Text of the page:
California lawmakers vote to make electricity emissions-free by 2045

#1

Originally published at: https://boingboing.net/2018/08/28/ca-emissions-free-electric.html

7 Likes
#2

The rebel Bear Flag Republic strikes another blow for the good of humanity.

10 Likes
#3

This will be quite the achievement, especially since most motor vehicles will probably be electric powered by then too.

#4

Complete electrification of motor vehicles adds about 20% to electricity grid demands, compared to today.

2 Likes
#5

That number is… Actually quite low.

5 Likes
#6

My prediction is that if they are to have any chance of even coming close to this goal, they will need to buy most of their electricity from out of state.

I stand corrected, I just read the text of the bill, and that does not seem to be allowed. It still seems unrealistic. It would have been cool if they had voted to make the state electric grid run from 100% clean fusion power. Or from energy beams transmitted from starships in close orbit of the sun.

1 Like
#8

“We decree that after we are all dead someone else will be legally obligated to make a difference.”

3 Likes
#9

Excellent! Now they only need to make that happen 15 years ago.

5 Likes
#10

I misread the title and had hoped it was going to be free electricity in California. Like how other states don’t have crippling income taxes.

#11

After they’re all dead? It’s only 27 years from now, which feels really soon-ish to me.

1 Like
#12

I’ll be close to my life expectancy, and as old as I am I’m still younger than most of the guys in the legislature.

But more importantly, they won’t be in the legislature then. And likely it’ll be too late to matter for global warming.

Don’t get me wrong, in this wretched age the declaration of some decades-off intent is much better than what most others are doing.

3 Likes
#13

Nothing wrong with buying renewable energy from out of state, markets generally are very efficient if well regulated. Having the planet’s 5th or 6th largest economy commit to 100% clean is a big step. Full disclosure, my wife has a job at a clean energy outfit that supplies energy to a half million customers right now. My power is 100% renewable and it isn’t a whole lot more than the coal/nat gas derived electrons. We drive an EV most of the time now and love it (when we aren’t cycling or walking).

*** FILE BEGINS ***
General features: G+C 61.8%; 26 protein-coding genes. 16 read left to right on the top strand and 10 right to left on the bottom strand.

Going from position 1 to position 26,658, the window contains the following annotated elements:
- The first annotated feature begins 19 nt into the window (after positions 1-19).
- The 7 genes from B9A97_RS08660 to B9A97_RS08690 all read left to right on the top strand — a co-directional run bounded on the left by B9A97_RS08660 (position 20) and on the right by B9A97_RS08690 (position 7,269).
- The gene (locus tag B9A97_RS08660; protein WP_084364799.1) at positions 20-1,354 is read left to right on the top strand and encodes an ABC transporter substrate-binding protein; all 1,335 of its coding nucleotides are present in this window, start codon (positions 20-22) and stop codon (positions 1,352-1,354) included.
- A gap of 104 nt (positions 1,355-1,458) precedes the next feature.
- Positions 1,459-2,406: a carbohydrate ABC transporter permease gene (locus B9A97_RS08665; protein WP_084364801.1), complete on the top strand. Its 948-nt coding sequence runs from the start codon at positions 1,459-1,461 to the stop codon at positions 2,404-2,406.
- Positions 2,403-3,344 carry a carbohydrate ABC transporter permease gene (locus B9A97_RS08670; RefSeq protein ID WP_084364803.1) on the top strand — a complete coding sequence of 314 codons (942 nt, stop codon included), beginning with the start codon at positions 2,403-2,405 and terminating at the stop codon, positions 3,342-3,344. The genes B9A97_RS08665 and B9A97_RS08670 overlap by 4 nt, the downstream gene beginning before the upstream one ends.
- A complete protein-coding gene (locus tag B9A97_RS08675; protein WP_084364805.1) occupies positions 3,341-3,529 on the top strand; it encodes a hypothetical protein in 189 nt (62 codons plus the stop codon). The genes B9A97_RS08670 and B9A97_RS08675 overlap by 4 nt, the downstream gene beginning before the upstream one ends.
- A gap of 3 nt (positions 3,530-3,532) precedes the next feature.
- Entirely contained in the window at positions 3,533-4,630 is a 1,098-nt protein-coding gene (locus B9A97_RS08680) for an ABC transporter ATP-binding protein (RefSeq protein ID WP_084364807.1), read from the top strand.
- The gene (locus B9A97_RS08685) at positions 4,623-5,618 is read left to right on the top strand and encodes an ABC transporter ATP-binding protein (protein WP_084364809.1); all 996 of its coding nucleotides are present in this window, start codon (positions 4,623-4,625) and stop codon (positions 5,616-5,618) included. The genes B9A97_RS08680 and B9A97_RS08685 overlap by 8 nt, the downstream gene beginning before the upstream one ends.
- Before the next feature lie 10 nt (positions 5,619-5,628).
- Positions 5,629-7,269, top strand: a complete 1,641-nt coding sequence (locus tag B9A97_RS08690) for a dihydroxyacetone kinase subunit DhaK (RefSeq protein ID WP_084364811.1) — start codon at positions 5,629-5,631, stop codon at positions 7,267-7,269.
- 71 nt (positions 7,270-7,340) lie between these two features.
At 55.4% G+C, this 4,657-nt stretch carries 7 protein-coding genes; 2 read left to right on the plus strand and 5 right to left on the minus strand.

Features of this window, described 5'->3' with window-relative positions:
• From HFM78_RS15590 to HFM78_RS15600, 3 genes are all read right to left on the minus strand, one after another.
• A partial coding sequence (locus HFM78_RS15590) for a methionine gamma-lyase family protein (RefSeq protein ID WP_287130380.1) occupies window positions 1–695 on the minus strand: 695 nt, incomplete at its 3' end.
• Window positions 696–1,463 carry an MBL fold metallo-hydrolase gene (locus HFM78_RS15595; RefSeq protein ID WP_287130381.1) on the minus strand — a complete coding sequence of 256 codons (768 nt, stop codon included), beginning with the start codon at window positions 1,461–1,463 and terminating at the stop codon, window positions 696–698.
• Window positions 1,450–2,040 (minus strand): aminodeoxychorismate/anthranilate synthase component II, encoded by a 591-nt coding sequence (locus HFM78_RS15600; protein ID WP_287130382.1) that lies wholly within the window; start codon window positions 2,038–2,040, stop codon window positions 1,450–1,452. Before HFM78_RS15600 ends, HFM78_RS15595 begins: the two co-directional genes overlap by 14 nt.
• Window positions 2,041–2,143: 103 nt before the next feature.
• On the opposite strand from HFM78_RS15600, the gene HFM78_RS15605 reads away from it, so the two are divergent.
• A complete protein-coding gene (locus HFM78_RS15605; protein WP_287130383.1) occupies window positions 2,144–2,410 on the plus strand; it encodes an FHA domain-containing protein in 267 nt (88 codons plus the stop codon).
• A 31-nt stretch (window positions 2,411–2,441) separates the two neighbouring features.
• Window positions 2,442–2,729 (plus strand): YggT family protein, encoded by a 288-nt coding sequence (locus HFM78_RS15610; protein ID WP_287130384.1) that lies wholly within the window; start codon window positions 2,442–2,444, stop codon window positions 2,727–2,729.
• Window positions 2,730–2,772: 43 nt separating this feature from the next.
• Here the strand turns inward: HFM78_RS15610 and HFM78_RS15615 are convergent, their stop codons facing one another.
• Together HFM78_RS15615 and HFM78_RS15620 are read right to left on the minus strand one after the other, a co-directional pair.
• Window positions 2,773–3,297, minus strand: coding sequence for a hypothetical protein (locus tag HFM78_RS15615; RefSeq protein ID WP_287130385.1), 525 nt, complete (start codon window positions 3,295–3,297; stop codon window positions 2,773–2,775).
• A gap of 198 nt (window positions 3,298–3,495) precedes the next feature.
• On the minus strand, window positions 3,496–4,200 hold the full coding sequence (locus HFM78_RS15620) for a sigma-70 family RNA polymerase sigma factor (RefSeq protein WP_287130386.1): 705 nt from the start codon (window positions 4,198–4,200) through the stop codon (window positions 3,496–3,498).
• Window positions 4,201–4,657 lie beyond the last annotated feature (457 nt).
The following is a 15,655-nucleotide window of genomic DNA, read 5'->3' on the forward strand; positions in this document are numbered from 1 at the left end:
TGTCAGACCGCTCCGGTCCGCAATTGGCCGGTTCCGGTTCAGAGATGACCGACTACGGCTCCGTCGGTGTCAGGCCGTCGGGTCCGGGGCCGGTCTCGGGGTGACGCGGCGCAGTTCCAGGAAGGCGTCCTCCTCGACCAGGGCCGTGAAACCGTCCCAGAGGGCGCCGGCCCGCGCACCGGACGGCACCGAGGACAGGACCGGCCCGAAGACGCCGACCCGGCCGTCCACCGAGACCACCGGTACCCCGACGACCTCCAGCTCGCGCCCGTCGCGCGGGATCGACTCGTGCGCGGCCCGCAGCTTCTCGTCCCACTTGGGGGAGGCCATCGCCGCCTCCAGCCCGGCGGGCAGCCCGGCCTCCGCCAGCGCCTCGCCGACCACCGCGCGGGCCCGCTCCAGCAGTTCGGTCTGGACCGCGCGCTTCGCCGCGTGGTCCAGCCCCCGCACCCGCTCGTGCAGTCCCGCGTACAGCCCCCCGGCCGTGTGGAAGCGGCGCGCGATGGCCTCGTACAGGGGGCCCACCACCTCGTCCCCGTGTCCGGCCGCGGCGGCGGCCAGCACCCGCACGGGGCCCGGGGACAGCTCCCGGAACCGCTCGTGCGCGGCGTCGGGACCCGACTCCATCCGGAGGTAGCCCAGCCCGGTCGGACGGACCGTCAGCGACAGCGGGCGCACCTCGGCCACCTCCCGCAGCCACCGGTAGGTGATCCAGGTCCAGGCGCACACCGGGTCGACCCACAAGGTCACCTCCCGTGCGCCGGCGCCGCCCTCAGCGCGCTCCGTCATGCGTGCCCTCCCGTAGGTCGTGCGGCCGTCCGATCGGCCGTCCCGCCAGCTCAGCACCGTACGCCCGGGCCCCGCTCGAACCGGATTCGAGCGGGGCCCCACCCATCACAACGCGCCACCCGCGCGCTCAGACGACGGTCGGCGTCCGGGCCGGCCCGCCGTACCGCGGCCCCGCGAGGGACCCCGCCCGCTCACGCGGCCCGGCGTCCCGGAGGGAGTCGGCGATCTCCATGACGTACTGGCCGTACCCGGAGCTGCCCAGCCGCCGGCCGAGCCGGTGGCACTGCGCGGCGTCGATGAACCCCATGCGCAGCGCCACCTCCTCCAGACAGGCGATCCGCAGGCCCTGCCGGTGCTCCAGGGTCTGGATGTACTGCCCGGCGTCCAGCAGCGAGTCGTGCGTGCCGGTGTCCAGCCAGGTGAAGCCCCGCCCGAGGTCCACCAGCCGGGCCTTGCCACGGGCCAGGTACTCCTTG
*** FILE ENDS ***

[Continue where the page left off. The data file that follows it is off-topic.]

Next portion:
I wish it were sooner, but let’s beat it by 5 years CA! We can do it! Yes we can.

I haven’t read it yet but it sounds like what they want is 100% clean electricity generation. Our heat in the winter comes from natural gas, so that isn’t the cleanest even if it is better than coal.

6 Likes
#14

I don’t know, I’ve been a skeptic of renewable energy in the past, especially without Nuclear baseload, but California is already at 32%. It’s seeming more reasonable.

The generation part seems pretty doable, the tough part will be the storage and load balancing. But batteries and other tech seems to have been coming along the past few years.

The other part of it is the thing that’s been tough is the past hasn’t been emission reductions, but emission reductions without spending much money.

But AGW is become more obvious and more obviously damaging, the political capital needed for spending a lot of money on emissions reductions is coming around. By 2045 paying twice as much for emissions free power might be a winning political platform.

5 Likes
#15

Realistic or not, it’s necessary.

4 Likes
#16

I would be impressed, but won’t the free market take care of this one without the help of the legislature? The cost lines crossed a couple of years ago, and clean energy is now cheaper than fossil fuels (despite the administration’s efforts to make it more expensive.)

If this was Sim City, those old power plants would all explode before 2045.

1 Like
#17

This is the key point. Even if they only get to 2/3 of the goal in the allotted time (from the current 1/3) in the long term they’re setting an example that much of the rest of the country will have to follow and that other nations can follow. In the short term that alone is an important counterbalance to the national regime’s insane retrograde energy policies.

Conservative naysayers and the fossil fuels industry will attack the move, of course, but these days the best responses they can come up with are variations on the Nirvana fallacy (e.g. “they’ll never make 100% so why even try?”) and measuring costs only in terms of short-term dollars.

2 Likes
#18

Roger That! Green Leader!

3 Likes
#19

I’ve tried for several minutes now to parse this sentence so that it makes sense.

#20

Cheaper to generate at the source when operational, but not necessarily cheaper to deliver 24/7/365 and in all weathers.

#21

I have been watching Germany for a long time, in their efforts to achieve more modest goals. And they include biomass (wood burning, mostly) as part of the clean and renewable sources.
It is a struggle to move to clean non-nuclear energy and still keep the lights on.
I think this is a gesture, like the announcement of free health care for all. Great as long-term goals, but pretty unrealistic in the short or medium term.